Why Study Abroad?
More students than ever before are choosing to study abroad, from the always popular programs in the United Kingdom and Italy to countries across Africa and Asia that have seen a growth in applicants. So why do they do it? The same reasons you should. Study abroad is a good opportunity to do something different, and the stories you’ll be able to tell upon your return may be worth the voyage alone. Ask around. Chances are the friends you know that have spent some time overseas count it as one of the most exciting and rewarding experiences of their college careers. Here are our top 10 reasons you should consider studying abroad if you’re on the fence.
- Broaden your horizons and your view of the world. You may not know how sheltered you’ve been until you spend a significant period of time abroad. Studying abroad gives you new perspectives on other cultures and how people outside of the United States view Americans. Spending time overseas could make you think about adapting your world view. Just know that you could be in for a reverse case of culture shock when you’re done with your program and ready to return home.
- Break out of your routine. If you’re not paying much attention, it’s possible that you’ll get a little too comfortable on campus, getting a little bored with that same old semester to semester routine. Getting involved in different student groups or challenging yourself with an elective outside of your major could give back some of that excitement you felt as a freshman, but no experience will take you more of your academic comfort zone than a study abroad program. You’ll be expected to become familiar with a new way of doing things and a new way of learning, and could potentially come back to your home school feeling a new sense of purpose.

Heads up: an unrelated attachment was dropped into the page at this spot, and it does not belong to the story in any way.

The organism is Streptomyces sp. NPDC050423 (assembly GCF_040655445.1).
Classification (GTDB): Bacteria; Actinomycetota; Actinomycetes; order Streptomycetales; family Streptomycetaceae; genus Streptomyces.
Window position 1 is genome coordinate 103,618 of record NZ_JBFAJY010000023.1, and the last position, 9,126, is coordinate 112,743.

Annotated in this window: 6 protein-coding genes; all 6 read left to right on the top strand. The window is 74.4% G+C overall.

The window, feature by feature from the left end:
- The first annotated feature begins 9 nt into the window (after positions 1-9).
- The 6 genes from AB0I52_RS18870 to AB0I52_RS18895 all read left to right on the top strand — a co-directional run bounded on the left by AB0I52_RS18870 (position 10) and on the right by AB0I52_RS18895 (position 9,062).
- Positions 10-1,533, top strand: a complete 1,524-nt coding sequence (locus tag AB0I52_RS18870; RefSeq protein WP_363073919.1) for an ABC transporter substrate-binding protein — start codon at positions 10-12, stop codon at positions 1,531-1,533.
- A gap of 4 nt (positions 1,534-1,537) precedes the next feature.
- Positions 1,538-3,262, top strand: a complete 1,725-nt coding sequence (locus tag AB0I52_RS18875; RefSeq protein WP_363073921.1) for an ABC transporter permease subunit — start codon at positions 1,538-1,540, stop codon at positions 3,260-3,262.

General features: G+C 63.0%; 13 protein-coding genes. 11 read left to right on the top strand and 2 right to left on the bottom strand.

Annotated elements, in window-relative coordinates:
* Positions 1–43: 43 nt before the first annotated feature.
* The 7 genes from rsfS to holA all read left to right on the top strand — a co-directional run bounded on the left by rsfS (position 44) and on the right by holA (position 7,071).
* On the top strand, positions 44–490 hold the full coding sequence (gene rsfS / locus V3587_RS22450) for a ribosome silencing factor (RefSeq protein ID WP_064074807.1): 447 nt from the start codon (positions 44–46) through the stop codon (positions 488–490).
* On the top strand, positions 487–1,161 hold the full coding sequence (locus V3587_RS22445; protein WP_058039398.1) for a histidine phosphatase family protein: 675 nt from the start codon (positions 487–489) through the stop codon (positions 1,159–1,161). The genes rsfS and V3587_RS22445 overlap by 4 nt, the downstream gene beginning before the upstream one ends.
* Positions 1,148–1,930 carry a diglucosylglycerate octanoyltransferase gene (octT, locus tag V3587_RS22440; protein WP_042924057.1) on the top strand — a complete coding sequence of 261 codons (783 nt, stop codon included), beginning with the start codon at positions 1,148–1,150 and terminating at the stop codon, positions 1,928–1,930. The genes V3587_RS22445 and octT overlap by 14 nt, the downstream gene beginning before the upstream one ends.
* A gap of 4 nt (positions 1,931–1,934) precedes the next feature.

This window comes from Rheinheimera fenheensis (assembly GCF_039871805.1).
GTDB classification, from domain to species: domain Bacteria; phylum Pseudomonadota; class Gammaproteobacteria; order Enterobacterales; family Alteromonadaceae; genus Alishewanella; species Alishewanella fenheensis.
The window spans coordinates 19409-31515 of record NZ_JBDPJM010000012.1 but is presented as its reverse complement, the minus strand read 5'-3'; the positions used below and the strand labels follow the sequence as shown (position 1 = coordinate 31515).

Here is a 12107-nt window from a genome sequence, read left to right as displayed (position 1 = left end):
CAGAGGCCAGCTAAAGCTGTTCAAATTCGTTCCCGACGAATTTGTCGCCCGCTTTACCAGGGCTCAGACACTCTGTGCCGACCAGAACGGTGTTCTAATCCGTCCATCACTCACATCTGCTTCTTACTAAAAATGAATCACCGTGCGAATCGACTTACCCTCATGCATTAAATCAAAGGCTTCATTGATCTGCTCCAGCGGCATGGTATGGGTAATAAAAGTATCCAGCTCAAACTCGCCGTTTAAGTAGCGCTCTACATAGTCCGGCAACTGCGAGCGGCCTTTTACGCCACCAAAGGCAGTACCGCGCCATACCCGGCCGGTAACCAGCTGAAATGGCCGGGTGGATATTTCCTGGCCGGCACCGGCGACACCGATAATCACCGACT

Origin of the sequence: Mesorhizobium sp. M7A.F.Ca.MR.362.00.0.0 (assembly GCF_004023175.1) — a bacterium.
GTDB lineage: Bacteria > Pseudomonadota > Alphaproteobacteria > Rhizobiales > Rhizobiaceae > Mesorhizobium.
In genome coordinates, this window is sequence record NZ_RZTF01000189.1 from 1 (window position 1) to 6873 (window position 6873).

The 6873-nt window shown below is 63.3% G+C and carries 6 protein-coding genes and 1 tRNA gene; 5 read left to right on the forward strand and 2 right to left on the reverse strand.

- Explore new academic opportunities. Sure, it could be fun to go abroad, take electives that won’t count toward your major, and focus instead on enjoying your time in a new country. But studying abroad is also a good opportunity to take advantage of programs that may be more impressive overseas than at your home school. International internships, for example, could be a great way to get some experience that wouldn’t necessarily be offered at home. Interested in global economies? Try a program in China. Are you a future marine biologist? Supplement your academic record with a program off a coast of Australia. You may find that a program abroad will give you unique insights into your field, making you a more desirable job candidate post-graduation.
- Give your resume a boost. More and more companies are opening offices overseas, both to save costs and become bigger players on the global market. Studying abroad is then a smart move on not only a personal development level, but a professional one. The skills you pick up abroad will also come in handy when you’re ready to look for that job post-graduation. Play up your time abroad so that employers view you as an independent self-starter who isn’t afraid to take risks
- Take advantage of an opportunity to travel. “I wish I was able to travel more” is a common refrain you’ll likely hear once you enter the real world post-college. New stresses and demands on your time will affect how often you’ll be able to travel, and unless you work for a very generous employer who would approve a leave of absence for you to go exploring abroad, you probably won’t have the opportunity to spend months at a time overseas. To maximize study abroad as a travel opportunity, look for programs that take you to various parts of a country as part of a program, or look into whether you’d be able to extend your stay abroad once your program is completed to explore bordering countries.